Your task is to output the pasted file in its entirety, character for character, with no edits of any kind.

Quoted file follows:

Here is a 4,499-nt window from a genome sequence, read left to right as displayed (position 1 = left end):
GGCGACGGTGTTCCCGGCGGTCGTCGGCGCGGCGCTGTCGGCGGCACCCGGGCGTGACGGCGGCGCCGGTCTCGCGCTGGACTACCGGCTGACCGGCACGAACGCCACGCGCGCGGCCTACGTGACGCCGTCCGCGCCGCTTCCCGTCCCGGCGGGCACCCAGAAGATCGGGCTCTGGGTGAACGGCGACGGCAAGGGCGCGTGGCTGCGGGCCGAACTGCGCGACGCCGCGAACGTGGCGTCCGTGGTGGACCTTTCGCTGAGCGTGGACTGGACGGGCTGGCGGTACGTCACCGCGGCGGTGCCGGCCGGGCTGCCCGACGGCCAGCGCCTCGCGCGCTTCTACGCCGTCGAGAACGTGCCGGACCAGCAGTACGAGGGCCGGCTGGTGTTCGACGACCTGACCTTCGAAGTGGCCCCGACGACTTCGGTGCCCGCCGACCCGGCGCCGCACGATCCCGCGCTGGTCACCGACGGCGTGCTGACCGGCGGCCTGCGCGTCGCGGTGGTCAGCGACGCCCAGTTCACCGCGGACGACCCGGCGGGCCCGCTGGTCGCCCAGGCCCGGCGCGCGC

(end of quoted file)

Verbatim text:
Here is a 4,499-nt window from a genome sequence, read left to right as displayed (position 1 = left end):
GGCGACGGTGTTCCCGGCGGTCGTCGGCGCGGCGCTGTCGGCGGCACCCGGGCGTGACGGCGGCGCCGGTCTCGCGCTGGACTACCGGCTGACCGGCACGAACGCCACGCGCGCGGCCTACGTGACGCCGTCCGCGCCGCTTCCCGTCCCGGCGGGCACCCAGAAGATCGGGCTCTGGGTGAACGGCGACGGCAAGGGCGCGTGGCTGCGGGCCGAACTGCGCGACGCCGCGAACGTGGCGTCCGTGGTGGACCTTTCGCTGAGCGTGGACTGGACGGGCTGGCGGTACGTCACCGCGGCGGTGCCGGCCGGGCTGCCCGACGGCCAGCGCCTCGCGCGCTTCTACGCCGTCGAGAACGTGCCGGACCAGCAGTACGAGGGCCGGCTGGTGTTCGACGACCTGACCTTCGAAGTGGCCCCGACGACTTCGGTGCCCGCCGACCCGGCGCCGCACGATCCCGCGCTGGTCACCGACGGCGTGCTGACCGGCGGCCTGCGCGTCGCGGTGGTCAGCGACGCCCAGTTCACCGCGGACGACCCGGCGGGCCCGCTGGTCGCCCAGGCCCGGCGCGCGC